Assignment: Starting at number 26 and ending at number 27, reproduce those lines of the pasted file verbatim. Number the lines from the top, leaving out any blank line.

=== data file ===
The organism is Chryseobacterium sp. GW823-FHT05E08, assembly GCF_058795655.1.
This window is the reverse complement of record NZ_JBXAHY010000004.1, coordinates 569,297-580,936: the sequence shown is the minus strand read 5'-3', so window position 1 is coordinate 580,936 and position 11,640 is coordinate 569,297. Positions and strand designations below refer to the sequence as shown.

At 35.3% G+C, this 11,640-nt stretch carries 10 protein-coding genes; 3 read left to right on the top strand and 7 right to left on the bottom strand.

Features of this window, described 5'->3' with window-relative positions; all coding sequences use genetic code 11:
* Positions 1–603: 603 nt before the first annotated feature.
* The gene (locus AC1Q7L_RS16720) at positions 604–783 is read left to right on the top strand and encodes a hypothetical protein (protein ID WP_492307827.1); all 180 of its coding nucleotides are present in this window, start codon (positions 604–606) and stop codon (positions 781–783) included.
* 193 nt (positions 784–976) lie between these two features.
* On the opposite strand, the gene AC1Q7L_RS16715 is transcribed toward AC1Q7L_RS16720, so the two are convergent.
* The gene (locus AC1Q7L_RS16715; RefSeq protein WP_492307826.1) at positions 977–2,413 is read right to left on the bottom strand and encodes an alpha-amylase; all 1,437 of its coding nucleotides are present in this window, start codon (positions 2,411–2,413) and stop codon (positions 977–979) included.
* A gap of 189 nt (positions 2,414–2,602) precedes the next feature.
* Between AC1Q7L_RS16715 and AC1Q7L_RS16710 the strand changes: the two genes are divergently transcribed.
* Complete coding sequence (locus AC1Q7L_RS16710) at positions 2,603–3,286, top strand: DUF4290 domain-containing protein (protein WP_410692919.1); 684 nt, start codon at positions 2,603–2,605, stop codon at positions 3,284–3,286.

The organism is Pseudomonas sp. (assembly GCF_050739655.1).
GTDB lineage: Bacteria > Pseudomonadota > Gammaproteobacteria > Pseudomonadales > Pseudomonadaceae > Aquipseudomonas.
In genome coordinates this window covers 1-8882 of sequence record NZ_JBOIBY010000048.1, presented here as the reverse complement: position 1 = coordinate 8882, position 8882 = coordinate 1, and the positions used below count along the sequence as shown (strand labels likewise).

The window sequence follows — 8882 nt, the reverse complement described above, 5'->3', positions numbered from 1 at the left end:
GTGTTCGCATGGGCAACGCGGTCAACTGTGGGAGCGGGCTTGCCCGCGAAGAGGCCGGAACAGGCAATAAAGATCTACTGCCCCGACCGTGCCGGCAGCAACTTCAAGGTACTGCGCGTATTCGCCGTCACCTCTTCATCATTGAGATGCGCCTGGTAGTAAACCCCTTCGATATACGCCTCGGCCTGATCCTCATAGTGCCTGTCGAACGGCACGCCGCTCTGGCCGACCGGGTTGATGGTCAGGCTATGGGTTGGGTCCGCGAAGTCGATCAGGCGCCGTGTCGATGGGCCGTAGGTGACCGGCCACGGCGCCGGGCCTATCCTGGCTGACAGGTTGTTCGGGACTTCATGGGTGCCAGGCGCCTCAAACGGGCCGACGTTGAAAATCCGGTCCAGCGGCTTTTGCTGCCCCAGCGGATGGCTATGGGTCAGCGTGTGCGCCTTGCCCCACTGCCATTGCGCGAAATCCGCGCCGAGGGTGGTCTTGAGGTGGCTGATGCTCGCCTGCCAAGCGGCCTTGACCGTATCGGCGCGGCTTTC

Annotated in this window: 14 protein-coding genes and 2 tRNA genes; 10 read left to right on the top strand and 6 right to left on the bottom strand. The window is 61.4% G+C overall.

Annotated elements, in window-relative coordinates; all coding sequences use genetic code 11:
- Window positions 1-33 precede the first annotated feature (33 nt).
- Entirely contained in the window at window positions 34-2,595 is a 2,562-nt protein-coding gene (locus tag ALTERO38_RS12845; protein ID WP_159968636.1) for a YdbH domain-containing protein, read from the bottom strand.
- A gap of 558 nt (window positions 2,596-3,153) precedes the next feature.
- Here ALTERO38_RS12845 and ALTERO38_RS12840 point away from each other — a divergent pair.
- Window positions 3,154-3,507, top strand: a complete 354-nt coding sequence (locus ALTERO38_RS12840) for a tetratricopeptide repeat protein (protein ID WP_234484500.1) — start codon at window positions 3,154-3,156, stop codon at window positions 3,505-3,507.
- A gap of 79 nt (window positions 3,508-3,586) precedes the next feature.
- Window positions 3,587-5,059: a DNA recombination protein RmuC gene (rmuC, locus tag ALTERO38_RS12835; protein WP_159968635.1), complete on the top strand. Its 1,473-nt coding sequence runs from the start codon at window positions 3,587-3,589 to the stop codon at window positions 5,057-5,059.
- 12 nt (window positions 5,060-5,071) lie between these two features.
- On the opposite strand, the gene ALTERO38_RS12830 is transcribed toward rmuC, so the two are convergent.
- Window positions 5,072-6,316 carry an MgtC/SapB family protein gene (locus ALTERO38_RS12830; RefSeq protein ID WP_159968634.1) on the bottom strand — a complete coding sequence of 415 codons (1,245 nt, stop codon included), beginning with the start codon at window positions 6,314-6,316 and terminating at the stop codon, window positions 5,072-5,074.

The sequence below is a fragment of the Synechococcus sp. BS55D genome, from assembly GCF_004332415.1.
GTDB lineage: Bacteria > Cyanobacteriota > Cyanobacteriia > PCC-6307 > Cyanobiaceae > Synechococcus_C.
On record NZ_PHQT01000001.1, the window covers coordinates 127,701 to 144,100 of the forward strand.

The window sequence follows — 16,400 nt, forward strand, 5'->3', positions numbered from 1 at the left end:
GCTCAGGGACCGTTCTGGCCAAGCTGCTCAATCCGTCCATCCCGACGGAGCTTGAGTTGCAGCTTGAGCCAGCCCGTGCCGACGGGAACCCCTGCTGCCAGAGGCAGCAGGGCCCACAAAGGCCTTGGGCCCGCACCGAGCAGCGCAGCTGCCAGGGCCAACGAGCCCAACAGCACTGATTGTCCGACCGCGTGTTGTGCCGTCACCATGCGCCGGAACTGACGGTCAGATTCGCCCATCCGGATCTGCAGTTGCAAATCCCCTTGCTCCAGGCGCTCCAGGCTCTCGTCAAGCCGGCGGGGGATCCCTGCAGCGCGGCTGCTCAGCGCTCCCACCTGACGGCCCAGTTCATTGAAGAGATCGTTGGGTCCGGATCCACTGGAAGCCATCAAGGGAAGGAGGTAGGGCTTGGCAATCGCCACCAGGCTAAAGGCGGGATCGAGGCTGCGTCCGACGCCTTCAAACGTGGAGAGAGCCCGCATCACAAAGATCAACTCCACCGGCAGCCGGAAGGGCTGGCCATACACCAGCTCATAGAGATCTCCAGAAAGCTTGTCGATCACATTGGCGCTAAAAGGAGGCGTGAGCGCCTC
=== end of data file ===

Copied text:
- Window positions 3,587-5,059: a DNA recombination protein RmuC gene (rmuC, locus tag ALTERO38_RS12835; protein WP_159968635.1), complete on the top strand. Its 1,473-nt coding sequence runs from the start codon at window positions 3,587-3,589 to the stop codon at window positions 5,057-5,059.
- 12 nt (window positions 5,060-5,071) lie between these two features.